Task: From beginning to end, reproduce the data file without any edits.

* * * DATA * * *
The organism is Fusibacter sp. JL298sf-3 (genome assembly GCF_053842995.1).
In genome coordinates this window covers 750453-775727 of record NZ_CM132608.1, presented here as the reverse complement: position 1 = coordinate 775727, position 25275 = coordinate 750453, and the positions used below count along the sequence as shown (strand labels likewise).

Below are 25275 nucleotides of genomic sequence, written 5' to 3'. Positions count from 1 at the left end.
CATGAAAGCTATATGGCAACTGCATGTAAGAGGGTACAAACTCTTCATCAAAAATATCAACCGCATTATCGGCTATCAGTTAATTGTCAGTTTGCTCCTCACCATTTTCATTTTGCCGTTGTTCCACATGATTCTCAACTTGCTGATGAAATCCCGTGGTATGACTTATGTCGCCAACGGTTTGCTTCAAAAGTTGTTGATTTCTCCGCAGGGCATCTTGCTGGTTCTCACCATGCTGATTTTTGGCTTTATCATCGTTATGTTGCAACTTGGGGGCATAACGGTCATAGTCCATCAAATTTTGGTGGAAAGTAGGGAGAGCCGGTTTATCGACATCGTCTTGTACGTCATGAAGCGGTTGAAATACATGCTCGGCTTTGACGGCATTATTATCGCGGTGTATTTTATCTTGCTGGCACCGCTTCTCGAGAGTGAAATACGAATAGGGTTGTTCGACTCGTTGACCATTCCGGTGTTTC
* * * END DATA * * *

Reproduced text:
The organism is Fusibacter sp. JL298sf-3 (genome assembly GCF_053842995.1).
In genome coordinates this window covers 750453-775727 of record NZ_CM132608.1, presented here as the reverse complement: position 1 = coordinate 775727, position 25275 = coordinate 750453, and the positions used below count along the sequence as shown (strand labels likewise).

Below are 25275 nucleotides of genomic sequence, written 5' to 3'. Positions count from 1 at the left end.
CATGAAAGCTATATGGCAACTGCATGTAAGAGGGTACAAACTCTTCATCAAAAATATCAACCGCATTATCGGCTATCAGTTAATTGTCAGTTTGCTCCTCACCATTTTCATTTTGCCGTTGTTCCACATGATTCTCAACTTGCTGATGAAATCCCGTGGTATGACTTATGTCGCCAACGGTTTGCTTCAAAAGTTGTTGATTTCTCCGCAGGGCATCTTGCTGGTTCTCACCATGCTGATTTTTGGCTTTATCATCGTTATGTTGCAACTTGGGGGCATAACGGTCATAGTCCATCAAATTTTGGTGGAAAGTAGGGAGAGCCGGTTTATCGACATCGTCTTGTACGTCATGAAGCGGTTGAAATACATGCTCGGCTTTGACGGCATTATTATCGCGGTGTATTTTATCTTGCTGGCACCGCTTCTCGAGAGTGAAATACGAATAGGGTTGTTCGACTCGTTGACCATTCCGGTGTTTC